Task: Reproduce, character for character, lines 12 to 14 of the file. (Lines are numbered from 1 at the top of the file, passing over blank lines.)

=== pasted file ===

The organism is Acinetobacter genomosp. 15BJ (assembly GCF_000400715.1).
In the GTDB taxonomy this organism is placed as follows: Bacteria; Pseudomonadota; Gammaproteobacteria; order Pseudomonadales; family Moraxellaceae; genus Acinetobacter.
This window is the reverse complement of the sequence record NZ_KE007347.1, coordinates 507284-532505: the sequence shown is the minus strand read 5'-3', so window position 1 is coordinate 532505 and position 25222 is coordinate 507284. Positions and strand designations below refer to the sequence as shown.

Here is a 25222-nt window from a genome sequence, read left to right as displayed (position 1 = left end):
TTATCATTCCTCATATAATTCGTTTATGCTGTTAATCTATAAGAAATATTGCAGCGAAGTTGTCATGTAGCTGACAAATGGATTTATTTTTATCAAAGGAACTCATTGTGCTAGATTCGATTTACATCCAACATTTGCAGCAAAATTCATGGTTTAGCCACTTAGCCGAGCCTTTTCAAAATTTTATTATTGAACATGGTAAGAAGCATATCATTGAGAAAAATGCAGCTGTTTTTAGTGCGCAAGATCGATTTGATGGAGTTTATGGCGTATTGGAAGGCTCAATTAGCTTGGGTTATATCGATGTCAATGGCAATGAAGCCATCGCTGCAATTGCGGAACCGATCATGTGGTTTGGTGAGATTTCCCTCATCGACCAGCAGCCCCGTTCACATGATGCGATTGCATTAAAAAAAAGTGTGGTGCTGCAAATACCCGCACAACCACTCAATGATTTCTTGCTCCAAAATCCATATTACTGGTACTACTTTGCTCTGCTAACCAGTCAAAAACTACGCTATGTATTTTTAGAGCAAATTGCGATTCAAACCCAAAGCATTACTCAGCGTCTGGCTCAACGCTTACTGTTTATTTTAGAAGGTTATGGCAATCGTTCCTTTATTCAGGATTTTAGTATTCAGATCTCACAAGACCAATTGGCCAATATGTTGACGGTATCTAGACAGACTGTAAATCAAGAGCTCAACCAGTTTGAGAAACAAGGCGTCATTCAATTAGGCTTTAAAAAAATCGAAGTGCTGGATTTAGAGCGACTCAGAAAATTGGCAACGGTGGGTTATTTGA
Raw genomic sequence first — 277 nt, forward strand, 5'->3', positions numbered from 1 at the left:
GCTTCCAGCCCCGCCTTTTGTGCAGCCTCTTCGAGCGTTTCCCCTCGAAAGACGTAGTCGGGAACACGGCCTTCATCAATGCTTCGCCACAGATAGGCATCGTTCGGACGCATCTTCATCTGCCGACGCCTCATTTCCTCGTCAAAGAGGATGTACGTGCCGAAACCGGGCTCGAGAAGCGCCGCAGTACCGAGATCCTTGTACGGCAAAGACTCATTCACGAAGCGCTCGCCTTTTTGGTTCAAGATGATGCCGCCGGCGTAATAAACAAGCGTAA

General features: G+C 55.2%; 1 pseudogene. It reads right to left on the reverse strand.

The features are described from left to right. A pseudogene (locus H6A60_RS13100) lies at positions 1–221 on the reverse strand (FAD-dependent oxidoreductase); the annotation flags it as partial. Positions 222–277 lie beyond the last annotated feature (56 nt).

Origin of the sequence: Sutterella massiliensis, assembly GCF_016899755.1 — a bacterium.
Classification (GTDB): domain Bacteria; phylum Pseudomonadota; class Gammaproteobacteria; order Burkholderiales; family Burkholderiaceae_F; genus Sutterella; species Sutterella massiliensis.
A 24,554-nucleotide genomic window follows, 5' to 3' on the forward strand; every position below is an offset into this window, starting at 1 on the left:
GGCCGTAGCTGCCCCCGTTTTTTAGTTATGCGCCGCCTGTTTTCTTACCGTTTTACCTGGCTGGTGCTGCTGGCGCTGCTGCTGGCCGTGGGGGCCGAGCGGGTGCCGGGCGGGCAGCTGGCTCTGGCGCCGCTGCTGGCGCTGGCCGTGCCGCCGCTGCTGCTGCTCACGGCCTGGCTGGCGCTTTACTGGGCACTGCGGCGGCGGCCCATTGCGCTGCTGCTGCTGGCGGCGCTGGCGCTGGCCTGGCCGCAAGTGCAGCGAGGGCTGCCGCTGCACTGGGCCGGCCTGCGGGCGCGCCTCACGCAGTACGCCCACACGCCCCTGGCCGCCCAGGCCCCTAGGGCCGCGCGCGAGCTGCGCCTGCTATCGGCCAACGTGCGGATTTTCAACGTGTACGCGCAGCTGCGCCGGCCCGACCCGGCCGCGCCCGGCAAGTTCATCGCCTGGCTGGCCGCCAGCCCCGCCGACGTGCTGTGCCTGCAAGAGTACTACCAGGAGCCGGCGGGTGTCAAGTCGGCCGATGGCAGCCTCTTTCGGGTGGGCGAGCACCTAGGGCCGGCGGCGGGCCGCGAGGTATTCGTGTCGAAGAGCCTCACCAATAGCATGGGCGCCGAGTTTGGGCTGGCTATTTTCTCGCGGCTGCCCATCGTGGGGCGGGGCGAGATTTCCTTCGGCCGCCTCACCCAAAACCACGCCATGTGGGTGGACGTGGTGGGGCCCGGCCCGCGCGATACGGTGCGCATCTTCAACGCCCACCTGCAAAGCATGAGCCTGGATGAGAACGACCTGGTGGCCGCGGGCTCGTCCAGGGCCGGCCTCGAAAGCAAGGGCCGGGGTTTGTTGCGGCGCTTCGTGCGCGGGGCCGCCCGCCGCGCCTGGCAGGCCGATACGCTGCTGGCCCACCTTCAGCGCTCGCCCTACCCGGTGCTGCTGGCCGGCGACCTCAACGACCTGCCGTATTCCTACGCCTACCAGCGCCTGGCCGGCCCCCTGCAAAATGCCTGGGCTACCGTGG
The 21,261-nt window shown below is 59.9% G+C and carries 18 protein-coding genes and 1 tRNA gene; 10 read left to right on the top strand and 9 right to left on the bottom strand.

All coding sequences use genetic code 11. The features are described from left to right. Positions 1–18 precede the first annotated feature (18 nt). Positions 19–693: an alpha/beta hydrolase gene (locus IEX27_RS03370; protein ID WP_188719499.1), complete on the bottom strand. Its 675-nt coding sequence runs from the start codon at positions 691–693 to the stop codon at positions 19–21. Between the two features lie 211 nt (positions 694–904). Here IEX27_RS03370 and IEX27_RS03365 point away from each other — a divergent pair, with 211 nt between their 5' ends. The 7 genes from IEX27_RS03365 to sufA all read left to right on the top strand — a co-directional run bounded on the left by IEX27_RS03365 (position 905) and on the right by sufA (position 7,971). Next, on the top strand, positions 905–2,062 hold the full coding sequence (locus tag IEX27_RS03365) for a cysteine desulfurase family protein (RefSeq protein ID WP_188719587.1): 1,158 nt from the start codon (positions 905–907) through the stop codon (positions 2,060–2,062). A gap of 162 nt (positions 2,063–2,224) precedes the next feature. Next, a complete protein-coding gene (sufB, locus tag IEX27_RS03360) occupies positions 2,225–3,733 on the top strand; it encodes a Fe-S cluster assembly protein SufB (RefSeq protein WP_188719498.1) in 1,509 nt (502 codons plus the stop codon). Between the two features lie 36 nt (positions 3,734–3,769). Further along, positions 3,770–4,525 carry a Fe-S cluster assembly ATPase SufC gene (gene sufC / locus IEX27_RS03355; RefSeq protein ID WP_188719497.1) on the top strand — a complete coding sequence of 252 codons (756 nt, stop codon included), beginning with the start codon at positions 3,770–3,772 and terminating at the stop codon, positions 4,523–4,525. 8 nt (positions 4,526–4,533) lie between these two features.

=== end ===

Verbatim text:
A 24,554-nucleotide genomic window follows, 5' to 3' on the forward strand; every position below is an offset into this window, starting at 1 on the left:
GGCCGTAGCTGCCCCCGTTTTTTAGTTATGCGCCGCCTGTTTTCTTACCGTTTTACCTGGCTGGTGCTGCTGGCGCTGCTGCTGGCCGTGGGGGCCGAGCGGGTGCCGGGCGGGCAGCTGGCTCTGGCGCCGCTGCTGGCGCTGGCCGTGCCGCCGCTGCTGCTGCTCACGGCCTGGCTGGCGCTTTACTGGGCACTGCGGCGGCGGCCCATTGCGCTGCTGCTGCTGGCGGCGCTGGCGCTGGCCTGGCCGCAAGTGCAGCGAGGGCTGCCGCTGCACTGGGCCGGCCTGCGGGCGCGCCTCACGCAGTACGCCCACACGCCCCTGGCCGCCCAGGCCCCTAGGGCCGCGCGCGAGCTGCGCCTGCTATCGGCCAACGTGCGGATTTTCAACGTGTACGCGCAGCTGCGCCGGCCCGACCCGGCCGCGCCCGGCAAGTTCATCGCCTGGCTGGCCGCCAGCCCCGCCGACGTGCTGTGCCTGCAAGAGTACTACCAGGAGCCGGCGGGTGTCAAGTCGGCCGATGGCAGCCTCTTTCGGGTGGGCGAGCACCTAGGGCCGGCGGCGGGCCGCGAGGTATTCGTGTCGAAGAGCCTCACCAATAGCATGGGCGCCGAGTTTGGGCTGGCTATTTTCTCGCGGCTGCCCATCGTGGGGCGGGGCGAGATTTCCTTCGGCCGCCTCACCCAAAACCACGCCATGTGGGTGGACGTGGTGGGGCCCGGCCCGCGCGATACGGTGCGCATCTTCAACGCCCACCTGCAAAGCATGAGCCTGGATGAGAACGACCTGGTGGCCGCGGGCTCGTCCAGGGCCGGCCTCGAAAGCAAGGGCCGGGGTTTGTTGCGGCGCTTCGTGCGCGGGGCCGCCCGCCGCGCCTGGCAGGCCGATACGCTGCTGGCCCACCTTCAGCGCTCGCCCTACCCGGTGCTGCTGGCCGGCGACCTCAACGACCTGCCGTATTCCTACGCCTACCAGCGCCTGGCCGGCCCCCTGCAAAATGCCTGGGCTACCGTGG
The 21,261-nt window shown below is 59.9% G+C and carries 18 protein-coding genes and 1 tRNA gene; 10 read left to right on the top strand and 9 right to left on the bottom strand.